Companies are getting ready for HEDIS (Healthcare Effectiveness Data and Information Set). Trainings are being scheduled. Tools are being updated. Cheat sheets are being shared.
In all this sharing, one of my coworkers sent me a nice updated list of ACEs and ARBs (for HEDIS measure Comprehensive Diabetic Care – Nephropathy Screening).
I tried and tried to remember the difference between an ACE and an ARB. Eventually, I gave up… I just couldn’t remember.
Since I had to look it up and refresh myself, I thought it might be nice to share.
ACE stands for angiotensin-converting enzyme. The medication is an ACE inhibitor. ACE inhibitors have two functions. They decrease the amount of sodium retained in the kidneys and stop (inhibit) the production of a hormone called angiotensin II. This hormone causes blood vessels to narrow.
When angiotensin II isn’t produced, blood vessels relax and expand. This lowers blood pressure, slows the progression of kidney disease due to better blood flow and reduces the risk of atherosclerosis by relaxing blood vessels.
Common ACE inhibitors include:
- Aceon® (Perindopril)
- Accupril® (quinapril)
- Accuretic® (quinapril/HCTZ)
- Altace® (ramipril)
- Capoten® (captopril)
- Capozide® (captopril/HCTZ)
- Lexxel® (enelapril/felodipine)
- Lotensin® (benazepril)
- Lotrel® (amlodipine/benazepril)
- Mavik® (trandolapril)
- Monopril® (fosinopril)
- Monopril HCT® (fosinopril/HCTZ)
- Prinivil® (lisinopril)
- Tarka® (trandolapril/HCTZ)
- Uniretic® (moexipril/HCTZ)
- Univasc® (moexipril)
- Vaseretic® (enalapril/HCTZ)
- Vasotec® (enalapril)
- Zestoretic® (lisinopril/HCTZ)
- Zestril® (lisinopril)
ARB stands for Angiotensin II Receptor Blocker. Angiotensin II is a chemical produced in the blood system that causes muscles surrounding blood vessels to contract. This increases pressure within the blood vessels causing increased blood pressure.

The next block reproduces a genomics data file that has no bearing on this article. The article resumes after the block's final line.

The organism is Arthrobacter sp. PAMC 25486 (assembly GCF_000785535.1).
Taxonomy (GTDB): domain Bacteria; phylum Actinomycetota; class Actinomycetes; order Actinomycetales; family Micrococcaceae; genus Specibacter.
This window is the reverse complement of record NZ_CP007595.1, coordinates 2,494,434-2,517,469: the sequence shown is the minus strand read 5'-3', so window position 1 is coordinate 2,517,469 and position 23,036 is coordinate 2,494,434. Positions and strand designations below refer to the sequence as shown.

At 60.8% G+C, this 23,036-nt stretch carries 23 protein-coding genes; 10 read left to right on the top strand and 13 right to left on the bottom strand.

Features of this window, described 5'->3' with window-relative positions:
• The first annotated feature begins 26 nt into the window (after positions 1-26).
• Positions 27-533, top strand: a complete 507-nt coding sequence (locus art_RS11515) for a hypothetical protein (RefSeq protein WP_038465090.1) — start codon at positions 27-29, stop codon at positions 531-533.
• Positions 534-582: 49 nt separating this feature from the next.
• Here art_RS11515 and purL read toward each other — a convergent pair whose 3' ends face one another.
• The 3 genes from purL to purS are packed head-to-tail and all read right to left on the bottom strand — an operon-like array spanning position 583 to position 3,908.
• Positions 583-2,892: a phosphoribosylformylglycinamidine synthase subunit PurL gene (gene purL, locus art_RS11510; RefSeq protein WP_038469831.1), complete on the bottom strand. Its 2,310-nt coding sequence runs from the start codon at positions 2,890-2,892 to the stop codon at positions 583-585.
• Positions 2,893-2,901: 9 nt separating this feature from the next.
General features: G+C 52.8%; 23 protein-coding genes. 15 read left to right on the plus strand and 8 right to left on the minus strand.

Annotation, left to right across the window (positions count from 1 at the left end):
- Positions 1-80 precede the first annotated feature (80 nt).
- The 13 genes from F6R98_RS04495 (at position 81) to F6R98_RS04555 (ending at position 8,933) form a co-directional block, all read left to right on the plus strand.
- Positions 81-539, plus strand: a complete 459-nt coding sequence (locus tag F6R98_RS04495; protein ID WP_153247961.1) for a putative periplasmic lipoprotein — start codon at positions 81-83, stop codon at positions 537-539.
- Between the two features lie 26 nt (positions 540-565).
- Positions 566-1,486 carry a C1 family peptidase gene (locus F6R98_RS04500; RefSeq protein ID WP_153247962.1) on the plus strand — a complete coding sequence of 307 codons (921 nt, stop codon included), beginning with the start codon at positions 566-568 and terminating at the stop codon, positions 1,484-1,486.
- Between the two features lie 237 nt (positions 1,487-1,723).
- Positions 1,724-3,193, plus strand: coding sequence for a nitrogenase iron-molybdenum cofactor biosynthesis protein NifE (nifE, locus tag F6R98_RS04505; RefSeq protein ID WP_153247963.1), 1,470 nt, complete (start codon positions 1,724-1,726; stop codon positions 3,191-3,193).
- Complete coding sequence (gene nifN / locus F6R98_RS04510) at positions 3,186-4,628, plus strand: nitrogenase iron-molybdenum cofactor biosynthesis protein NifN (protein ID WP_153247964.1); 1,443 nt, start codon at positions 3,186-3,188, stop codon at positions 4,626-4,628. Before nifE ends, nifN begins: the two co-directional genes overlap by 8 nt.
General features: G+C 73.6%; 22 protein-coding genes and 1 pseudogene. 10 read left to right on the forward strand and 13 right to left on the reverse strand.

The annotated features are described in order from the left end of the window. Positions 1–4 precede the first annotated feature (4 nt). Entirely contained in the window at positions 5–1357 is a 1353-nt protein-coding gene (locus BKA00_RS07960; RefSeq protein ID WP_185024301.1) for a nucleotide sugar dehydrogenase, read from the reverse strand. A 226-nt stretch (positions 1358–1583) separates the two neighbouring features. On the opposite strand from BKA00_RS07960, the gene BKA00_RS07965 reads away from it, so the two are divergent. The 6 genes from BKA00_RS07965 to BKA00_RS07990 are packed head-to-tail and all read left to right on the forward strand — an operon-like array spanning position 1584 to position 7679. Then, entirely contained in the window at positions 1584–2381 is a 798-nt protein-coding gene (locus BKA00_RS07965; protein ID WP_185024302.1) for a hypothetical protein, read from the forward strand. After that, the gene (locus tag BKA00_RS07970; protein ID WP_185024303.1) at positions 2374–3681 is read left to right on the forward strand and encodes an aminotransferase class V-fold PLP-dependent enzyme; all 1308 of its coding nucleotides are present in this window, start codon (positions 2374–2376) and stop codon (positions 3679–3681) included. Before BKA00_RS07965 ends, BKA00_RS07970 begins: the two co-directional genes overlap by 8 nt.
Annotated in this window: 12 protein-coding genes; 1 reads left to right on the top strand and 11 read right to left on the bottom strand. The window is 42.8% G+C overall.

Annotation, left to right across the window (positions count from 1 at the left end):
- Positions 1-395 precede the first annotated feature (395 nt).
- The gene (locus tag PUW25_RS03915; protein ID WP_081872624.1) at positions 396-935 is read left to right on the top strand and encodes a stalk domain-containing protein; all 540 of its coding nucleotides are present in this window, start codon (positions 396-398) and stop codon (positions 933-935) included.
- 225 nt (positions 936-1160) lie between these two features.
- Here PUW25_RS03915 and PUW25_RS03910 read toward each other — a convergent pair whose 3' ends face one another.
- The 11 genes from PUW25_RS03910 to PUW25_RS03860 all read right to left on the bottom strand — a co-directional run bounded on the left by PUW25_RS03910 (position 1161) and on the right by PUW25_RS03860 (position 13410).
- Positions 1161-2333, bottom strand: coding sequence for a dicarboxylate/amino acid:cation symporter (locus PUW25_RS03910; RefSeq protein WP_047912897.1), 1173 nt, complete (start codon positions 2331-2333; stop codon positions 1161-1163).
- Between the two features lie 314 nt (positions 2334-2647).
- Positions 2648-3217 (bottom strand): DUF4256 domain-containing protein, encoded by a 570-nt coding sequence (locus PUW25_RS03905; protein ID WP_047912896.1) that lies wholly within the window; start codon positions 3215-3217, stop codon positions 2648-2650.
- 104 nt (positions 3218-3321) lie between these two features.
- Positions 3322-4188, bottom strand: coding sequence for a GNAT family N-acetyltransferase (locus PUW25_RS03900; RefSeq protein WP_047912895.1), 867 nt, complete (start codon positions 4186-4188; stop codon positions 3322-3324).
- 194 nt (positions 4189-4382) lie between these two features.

Angiotensin II receptor blockers (ARBs) are medications that block the action of angiotensin II by preventing it from binding to angiotensin II receptors. Blood vessels relax and dilate. This reduces the effects of heart failure as circulation is improved, slows the progression of kidney disease due to better blood flow and eases the damaging effects of hypertension. Angiotensin II receptor blockers also act on hormones that regulate sodium and water balance which in turn lowers blood pressure as well.
Since ARB medications have effects similar to those of ACE inhibitors, they often only are used when ACE inhibitors are not tolerated by patients. For example, ACE inhibitors can cause an annoying cough difficult for the patient to tolerate. Their doctor may choose to prescribe an ARB instead since they are less likely to cause a cough.
Some common ARBs are:
- Atacand® (candesartan)
- Atacand HCT® (candesartan/HCTZ)
- Avalide® (irbesartan/HCTZ)
- Avapro® (irbesartan)
- Azor® (olmesartan/amlodipine)
- Benicar® (olmesartan)
- Benicar HCT® (olmesartan/HCTZ)
- Cozaar® (losartan)
- Diovan® (valsartan/HCTZ)
- Diovan HCT® (valsartan/amlodipine)
- Exforge® (valsartan/amlodipine)
- Exforge HCT® (valsartan/HCTZ/amlodipine)
- Hyzaar® (losartan/HCTZ)
- Micardis® (telmisartan)
- Micardis HCT® (telmisartan/HCTZ)
- Teveten® (eprosartan)
- Teveten HCT® (eprosartan/HCTZ)